Maple Ridge water polo player suspended for part in riot

Nathan Kotylak, 18, has been banned from competing by Water Polo Canada for two years

Nathan Kotylak has been suspended by Water Polo Canada for two years for his part in the Stanley Cup riot.

Nathan Kotylak has been suspended by Water Polo Canada for two years for his part in the Stanley Cup riot.

A Maple Ridge water polo player caught on camera holding a flame to a shirt stuffed in the gas tank of a police car during the Stanley Cup riot has been handed a two-year ban from competing for Canada.

On Monday, Water Polo Canada imposed the suspension on Nathan Kotylak, 18, that will prevent him from participating in any national team programs until June 2013.

Kotylak is also ineligible to receive Sport Canada funding for a two-year period.

In a written decision released to the lawyers representing Water Polo Canada and the athlete, the panel described Kotylak’s actions during the Vancouver Stanley Cup riots in June as “very serious.”

“Overall, I would say we’re satisfied with the panel’s ruling and the sanctions imposed,” said Ahmed El-Awadi, executive director of Water Polo Canada. “These are formidable punishments considering the age of the athlete. But, in our view, they are fully justified given the seriousness of the situation and the potential to dishonour and discredit our organization, our members, and Canadians in general.”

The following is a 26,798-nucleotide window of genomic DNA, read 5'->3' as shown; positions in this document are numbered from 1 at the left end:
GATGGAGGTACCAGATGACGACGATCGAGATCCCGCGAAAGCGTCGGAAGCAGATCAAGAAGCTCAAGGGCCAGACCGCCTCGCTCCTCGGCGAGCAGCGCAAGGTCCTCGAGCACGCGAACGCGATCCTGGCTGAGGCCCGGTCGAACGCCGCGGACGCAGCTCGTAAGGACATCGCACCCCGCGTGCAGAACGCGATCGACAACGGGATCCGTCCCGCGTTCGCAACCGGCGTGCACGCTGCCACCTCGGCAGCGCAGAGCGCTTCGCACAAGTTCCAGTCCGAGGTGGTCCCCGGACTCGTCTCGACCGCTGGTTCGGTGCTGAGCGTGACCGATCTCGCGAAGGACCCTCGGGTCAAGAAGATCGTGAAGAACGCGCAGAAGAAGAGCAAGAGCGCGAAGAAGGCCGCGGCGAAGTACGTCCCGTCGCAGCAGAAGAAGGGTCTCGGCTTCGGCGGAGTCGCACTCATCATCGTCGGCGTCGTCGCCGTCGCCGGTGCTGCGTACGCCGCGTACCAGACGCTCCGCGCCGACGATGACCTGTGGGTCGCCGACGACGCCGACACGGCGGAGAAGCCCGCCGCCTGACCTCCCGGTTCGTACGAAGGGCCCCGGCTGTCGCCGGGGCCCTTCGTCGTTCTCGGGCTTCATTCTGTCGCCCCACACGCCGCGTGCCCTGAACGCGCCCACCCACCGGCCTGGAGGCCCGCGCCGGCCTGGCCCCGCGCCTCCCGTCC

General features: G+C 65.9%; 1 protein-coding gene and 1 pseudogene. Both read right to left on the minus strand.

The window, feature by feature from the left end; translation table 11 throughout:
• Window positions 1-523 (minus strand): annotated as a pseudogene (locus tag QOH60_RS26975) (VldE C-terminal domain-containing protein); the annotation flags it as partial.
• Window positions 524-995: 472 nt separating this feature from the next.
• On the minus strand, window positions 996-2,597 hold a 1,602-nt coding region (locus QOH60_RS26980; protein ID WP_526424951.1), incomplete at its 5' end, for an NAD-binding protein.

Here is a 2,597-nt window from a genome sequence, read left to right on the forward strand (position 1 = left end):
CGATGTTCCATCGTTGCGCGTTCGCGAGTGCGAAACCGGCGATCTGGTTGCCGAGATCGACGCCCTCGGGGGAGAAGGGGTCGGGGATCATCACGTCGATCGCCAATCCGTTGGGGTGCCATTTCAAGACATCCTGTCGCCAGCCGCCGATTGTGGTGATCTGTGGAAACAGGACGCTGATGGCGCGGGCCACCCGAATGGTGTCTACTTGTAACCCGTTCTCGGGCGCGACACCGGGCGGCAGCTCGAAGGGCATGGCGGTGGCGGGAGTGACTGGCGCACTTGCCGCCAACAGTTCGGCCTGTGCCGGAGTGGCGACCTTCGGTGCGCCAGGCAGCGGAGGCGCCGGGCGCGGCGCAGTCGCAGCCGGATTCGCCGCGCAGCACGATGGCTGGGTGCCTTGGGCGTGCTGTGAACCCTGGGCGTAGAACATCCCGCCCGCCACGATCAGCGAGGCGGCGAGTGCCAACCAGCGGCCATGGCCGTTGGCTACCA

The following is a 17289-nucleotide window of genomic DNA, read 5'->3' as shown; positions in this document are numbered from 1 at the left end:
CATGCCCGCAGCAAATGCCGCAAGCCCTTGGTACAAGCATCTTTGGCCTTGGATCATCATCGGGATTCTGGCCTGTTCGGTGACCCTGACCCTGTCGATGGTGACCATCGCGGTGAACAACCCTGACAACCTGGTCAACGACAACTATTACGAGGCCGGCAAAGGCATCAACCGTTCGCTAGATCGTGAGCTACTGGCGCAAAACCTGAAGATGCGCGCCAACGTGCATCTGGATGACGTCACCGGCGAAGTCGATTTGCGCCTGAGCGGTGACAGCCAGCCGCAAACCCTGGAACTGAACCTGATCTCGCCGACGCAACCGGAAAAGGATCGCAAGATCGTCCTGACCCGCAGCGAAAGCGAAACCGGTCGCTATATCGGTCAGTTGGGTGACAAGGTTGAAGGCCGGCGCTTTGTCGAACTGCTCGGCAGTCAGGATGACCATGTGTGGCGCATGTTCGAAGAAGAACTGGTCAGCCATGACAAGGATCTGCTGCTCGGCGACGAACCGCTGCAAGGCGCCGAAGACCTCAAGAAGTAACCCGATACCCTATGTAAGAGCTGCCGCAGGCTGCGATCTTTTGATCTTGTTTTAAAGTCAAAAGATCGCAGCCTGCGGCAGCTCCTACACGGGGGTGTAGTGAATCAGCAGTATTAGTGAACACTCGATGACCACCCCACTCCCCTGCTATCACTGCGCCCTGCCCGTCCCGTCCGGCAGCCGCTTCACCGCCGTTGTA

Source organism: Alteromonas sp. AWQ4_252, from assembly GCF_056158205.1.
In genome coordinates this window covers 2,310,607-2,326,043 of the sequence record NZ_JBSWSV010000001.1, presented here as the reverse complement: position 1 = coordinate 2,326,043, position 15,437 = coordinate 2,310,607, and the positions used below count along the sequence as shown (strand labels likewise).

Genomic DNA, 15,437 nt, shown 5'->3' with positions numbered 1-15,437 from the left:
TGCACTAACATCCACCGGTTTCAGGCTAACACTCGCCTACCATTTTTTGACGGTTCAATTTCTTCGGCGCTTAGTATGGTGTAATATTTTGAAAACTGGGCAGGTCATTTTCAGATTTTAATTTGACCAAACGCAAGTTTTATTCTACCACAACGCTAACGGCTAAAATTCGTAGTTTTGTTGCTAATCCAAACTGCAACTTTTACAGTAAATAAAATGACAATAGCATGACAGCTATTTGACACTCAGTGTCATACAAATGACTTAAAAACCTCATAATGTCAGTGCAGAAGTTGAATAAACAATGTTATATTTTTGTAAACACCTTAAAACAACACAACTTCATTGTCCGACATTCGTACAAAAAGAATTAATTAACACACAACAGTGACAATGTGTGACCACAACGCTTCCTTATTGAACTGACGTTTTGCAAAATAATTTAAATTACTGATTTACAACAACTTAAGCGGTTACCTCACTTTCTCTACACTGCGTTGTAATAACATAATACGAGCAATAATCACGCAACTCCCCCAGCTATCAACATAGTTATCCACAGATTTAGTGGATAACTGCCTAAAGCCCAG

A Grade 12 student who had just graduated from a Maple Ridge private school, Kotylak was a star athlete who played on Canada’s junior national polo team when he was caught on camera participating in the mayhem that ensued after the Vancouver Canucks lost Game 7 of the cup finals to the Boston Bruins on June 15.

He had received a partial scholarship to attend the University of Calgary to study kinesiology and had hopes of competing in the Olympics.

Like other rioters identified, Kotylak was verbally attacked and threatened online. His cell phone number and home address were posted on several blogs and Facebook pages.

Kotylak’s lawyer, Bart Findlay, said the threats forced the family to leave their Maple Ridge home.

Kotylak’s father Greg, a surgeon at Ridge Meadows Hospital, had to close his office, as well.

Kotylak issued a public apology on television on June 18 after waiving his right of anonymity as a young offender.

He told Water Polo Canada’s disciplinary board that neither alcohol nor drugs fuelled his behaviour.

Although he attempted to get to a SkyTrain station after losing contact with his school mates, Kotylak said he became swept up in the emotions of the crowd. He was at a loss to explain what he was thinking when he decided to fan the flames of garbage bin fire, try to light a piece of cloth stuck in the gas tank of a police car and toss a piece of burning paper into its front seat.

Kotylak is now studying at West Valley College in Saratoga, California and plays for the school’s water polo team.

Since June 15, 70 suspected rioters have turned themselves in to police and the number keeps increasing daily. Besides Kotylak, three other people from Maple Ridge have admitted to participating in the riot.

None have been charged.

The Integrated Riot Investigation Team is currently reviewing approximately 600 gigabytes of data, 15,000 images and nearly 3,000 video files. Investigators continue to post photographs of suspected rioters online at for the public to identify.

Charges are expected sometime in November.